Vasant credited this evolution to the trends in the market. On the decision to enter the raw materials space, he explained, “We realised if you're providing raw materials, you need to provide it with some kind of credit term. There is stickiness in credit, great repeat in credit and margin in credit. If you're running a business by providing credit indirectly, you can’t raise equity and give that as working capital.”
Zetwerk entered the unicorn club within three years of launching. But the company was originally launched as a SaaS platform, from where it moved to being a B2B marketplace. Explaining the changes, Vishal said that the team wanted to build software that could help supply chain operators manage their projects efficiently. But while the project managers would love their product, the process would always get delayed when it reached the finance or IT team. And through these processes, it kept hearing one question — can OfBusiness get vendors to their platform?
“That was the first pivot. Then, fulfilment became an issue. That's when we moved to what we do today, which is a managed marketplace. We handhold the supplier and do the entire project management through our in-house software. Our software offers 100 percent transparency, helping them plan better,” Vasant shared.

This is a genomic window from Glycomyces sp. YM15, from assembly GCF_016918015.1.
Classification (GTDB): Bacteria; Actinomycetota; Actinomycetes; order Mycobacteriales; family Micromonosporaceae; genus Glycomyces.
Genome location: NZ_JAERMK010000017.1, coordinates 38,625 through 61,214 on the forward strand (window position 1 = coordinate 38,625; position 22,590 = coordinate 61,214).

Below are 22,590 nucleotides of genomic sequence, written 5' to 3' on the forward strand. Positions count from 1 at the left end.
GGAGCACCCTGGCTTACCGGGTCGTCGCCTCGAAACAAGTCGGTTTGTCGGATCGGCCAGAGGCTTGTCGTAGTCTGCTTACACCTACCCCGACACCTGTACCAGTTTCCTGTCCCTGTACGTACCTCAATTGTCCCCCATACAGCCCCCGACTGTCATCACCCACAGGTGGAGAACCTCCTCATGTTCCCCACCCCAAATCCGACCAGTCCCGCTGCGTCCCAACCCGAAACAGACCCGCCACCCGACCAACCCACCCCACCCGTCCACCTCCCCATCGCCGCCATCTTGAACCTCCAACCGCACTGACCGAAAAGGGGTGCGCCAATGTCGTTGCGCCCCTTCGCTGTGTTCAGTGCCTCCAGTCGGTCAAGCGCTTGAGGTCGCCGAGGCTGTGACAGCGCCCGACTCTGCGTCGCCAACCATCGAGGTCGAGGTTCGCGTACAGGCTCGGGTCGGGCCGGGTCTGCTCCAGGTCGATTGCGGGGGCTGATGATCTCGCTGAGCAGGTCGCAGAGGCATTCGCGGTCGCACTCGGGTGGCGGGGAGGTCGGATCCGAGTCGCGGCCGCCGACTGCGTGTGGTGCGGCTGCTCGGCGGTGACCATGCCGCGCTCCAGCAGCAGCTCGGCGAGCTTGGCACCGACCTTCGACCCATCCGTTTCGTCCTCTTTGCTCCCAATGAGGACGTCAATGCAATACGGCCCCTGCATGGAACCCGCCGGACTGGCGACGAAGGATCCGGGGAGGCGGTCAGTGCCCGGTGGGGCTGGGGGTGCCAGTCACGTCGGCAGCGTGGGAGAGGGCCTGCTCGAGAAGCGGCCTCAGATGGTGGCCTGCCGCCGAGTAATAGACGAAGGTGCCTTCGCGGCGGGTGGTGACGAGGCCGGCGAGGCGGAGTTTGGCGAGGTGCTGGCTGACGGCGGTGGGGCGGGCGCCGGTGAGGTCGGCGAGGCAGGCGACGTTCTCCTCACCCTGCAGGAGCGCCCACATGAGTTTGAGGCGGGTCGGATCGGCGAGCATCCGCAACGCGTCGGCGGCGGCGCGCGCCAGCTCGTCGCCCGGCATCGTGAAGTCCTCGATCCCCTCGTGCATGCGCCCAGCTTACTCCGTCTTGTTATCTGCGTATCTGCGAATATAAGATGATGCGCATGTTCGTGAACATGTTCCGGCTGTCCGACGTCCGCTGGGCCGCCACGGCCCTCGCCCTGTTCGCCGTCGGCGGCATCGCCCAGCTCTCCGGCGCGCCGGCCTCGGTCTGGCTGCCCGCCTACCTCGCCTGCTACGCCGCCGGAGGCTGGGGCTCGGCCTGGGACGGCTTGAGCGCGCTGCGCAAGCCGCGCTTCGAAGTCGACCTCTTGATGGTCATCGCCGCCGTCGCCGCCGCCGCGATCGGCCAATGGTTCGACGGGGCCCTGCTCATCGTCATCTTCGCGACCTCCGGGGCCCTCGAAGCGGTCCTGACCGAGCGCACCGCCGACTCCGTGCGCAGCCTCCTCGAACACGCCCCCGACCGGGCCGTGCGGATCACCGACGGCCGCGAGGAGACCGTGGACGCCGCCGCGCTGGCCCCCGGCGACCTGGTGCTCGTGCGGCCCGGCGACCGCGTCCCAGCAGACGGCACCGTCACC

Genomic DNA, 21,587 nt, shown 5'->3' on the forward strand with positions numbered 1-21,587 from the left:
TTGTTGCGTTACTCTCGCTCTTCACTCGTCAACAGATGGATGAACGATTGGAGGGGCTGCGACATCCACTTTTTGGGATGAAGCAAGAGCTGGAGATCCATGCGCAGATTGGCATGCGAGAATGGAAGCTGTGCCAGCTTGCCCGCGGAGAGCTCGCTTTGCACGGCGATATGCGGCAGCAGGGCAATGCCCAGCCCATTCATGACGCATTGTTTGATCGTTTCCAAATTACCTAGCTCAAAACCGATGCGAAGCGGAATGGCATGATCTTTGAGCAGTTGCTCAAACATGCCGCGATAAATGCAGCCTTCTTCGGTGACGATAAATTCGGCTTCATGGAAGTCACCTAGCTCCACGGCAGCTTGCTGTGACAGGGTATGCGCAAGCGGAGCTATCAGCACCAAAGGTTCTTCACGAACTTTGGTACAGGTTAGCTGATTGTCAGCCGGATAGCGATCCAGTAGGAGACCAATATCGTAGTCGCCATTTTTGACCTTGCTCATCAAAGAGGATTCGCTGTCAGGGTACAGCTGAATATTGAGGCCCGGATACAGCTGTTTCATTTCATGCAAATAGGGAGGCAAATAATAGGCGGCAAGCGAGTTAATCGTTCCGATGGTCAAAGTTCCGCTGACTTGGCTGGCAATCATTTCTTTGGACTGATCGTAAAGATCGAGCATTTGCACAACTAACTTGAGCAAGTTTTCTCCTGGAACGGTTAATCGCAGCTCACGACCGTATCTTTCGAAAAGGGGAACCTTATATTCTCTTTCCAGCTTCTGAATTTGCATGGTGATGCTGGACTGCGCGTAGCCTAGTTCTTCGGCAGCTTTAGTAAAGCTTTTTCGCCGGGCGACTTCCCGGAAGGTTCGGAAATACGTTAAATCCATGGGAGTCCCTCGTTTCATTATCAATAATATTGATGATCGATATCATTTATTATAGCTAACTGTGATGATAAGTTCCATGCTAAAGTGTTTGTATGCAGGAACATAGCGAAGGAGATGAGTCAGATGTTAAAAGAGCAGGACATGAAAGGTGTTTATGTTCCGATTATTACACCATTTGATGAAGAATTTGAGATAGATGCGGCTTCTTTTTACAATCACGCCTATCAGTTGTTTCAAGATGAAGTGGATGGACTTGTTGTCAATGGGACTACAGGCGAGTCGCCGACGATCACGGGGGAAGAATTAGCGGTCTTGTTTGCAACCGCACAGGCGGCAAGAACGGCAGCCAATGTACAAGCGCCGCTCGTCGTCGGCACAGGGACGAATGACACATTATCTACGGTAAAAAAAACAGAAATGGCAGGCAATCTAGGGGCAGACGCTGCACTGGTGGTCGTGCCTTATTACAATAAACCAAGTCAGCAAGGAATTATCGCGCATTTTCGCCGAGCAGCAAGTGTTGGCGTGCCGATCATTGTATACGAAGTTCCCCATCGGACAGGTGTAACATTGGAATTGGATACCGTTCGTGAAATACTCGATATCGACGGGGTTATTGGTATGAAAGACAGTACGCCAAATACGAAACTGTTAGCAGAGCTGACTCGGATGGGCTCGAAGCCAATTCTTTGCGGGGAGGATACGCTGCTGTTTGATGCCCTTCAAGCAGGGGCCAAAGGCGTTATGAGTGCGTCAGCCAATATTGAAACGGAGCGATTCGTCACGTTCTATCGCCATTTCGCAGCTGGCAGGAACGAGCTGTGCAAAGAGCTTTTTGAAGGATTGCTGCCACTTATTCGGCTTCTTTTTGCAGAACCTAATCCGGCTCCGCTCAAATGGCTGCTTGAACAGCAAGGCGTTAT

As the demand for supply chain visibility accelerated during the pandemic, digital logistics solution providers witnessed a boom. TagBox’s Adarsh credits the 3x growth of their revenue during the pandemic to a mix of fortune and flexibility. Their platform for supply chain monitoring leverages IoT, machine learning and artificial intelligence. “We repurposed some of the IoT hardware to be able to do social distancing and contact tracing. We got good traction. SAP helped us scale quickly,” he said.
SAP has been known to be very well suited for large traditional businesses. But of late, a lot of new-age tech-led companies are adopting SAP. SAP believes that when startups become unicorns, it is essential for them to upgrade their technology to fit their new stature. To that end, SAP has been a reliable partner.
“Many B2B startups have started approaching us, finding a better way to integrate with our SAP core system and products. We work with them in taking those solutions along SAP’s core stack to the market. We are seeing tremendous demand from across segments such as manufacturing, supply chain, supply chain finance,” SAP’s spokesperson on the panel said.
To help startups scale in India and globally, SAP has launched Project Nakshatra — a programme for hyper-growth startups — through which SAP brings right-sized packages to help startups run and scale their businesses.
The programme also helps startups align better with the customers' needs by offering them access to the right business and marketing mentorship and incubation programmes.
The next step for India’s SaaS ecosystem
Being the first mover or trendsetter in spaces will be important, according to Vaibhav. “The trend of building SaaS from India for the world will change in the future. While it will grow, there will be a demand for building for India and Asia,” he said.
Vishal added that the coming days will see the use of software as a platform to provide the highest level of reliability and transparency in complex supply chain jobs.
“We need support not just from NASDAQ, but also the Indian stock market,” Prayank added.
SAP’s spokesperson sums up the conversation by saying, “Go for the GLOBE”, where G stands for go-to-market, L for leverage partnership, O for operational excellence, B for best-in-class products, and E for enrol and sign up for Project Nakshatra.